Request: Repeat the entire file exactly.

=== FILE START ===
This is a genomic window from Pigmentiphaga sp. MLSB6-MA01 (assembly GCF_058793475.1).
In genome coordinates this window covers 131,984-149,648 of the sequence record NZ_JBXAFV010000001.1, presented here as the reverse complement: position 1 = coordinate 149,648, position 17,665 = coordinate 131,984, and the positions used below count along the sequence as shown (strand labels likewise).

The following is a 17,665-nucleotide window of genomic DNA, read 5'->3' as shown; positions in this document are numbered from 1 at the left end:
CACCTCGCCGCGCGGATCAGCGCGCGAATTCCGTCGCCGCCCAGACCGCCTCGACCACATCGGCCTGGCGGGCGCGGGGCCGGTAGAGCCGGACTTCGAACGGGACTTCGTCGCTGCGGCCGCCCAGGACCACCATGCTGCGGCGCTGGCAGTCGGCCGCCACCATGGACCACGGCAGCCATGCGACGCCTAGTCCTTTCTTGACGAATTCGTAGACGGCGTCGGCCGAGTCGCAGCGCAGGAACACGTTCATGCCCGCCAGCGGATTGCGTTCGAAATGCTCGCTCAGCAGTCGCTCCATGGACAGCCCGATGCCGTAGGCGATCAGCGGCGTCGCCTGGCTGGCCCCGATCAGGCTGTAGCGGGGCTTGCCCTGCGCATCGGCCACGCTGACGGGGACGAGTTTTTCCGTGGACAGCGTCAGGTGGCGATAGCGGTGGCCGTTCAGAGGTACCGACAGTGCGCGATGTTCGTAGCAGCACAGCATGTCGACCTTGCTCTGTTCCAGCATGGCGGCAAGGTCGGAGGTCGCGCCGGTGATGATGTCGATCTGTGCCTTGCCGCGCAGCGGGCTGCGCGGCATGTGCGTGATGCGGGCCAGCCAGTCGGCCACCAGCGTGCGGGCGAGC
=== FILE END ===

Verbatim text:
This is a genomic window from Pigmentiphaga sp. MLSB6-MA01 (assembly GCF_058793475.1).
In genome coordinates this window covers 131,984-149,648 of the sequence record NZ_JBXAFV010000001.1, presented here as the reverse complement: position 1 = coordinate 149,648, position 17,665 = coordinate 131,984, and the positions used below count along the sequence as shown (strand labels likewise).

The following is a 17,665-nucleotide window of genomic DNA, read 5'->3' as shown; positions in this document are numbered from 1 at the left end:
CACCTCGCCGCGCGGATCAGCGCGCGAATTCCGTCGCCGCCCAGACCGCCTCGACCACATCGGCCTGGCGGGCGCGGGGCCGGTAGAGCCGGACTTCGAACGGGACTTCGTCGCTGCGGCCGCCCAGGACCACCATGCTGCGGCGCTGGCAGTCGGCCGCCACCATGGACCACGGCAGCCATGCGACGCCTAGTCCTTTCTTGACGAATTCGTAGACGGCGTCGGCCGAGTCGCAGCGCAGGAACACGTTCATGCCCGCCAGCGGATTGCGTTCGAAATGCTCGCTCAGCAGTCGCTCCATGGACAGCCCGATGCCGTAGGCGATCAGCGGCGTCGCCTGGCTGGCCCCGATCAGGCTGTAGCGGGGCTTGCCCTGCGCATCGGCCACGCTGACGGGGACGAGTTTTTCCGTGGACAGCGTCAGGTGGCGATAGCGGTGGCCGTTCAGAGGTACCGACAGTGCGCGATGTTCGTAGCAGCACAGCATGTCGACCTTGCTCTGTTCCAGCATGGCGGCAAGGTCGGAGGTCGCGCCGGTGATGATGTCGATCTGTGCCTTGCCGCGCAGCGGGCTGCGCGGCATGTGCGTGATGCGGGCCAGCCAGTCGGCCACCAGCGTGCGGGCGAGC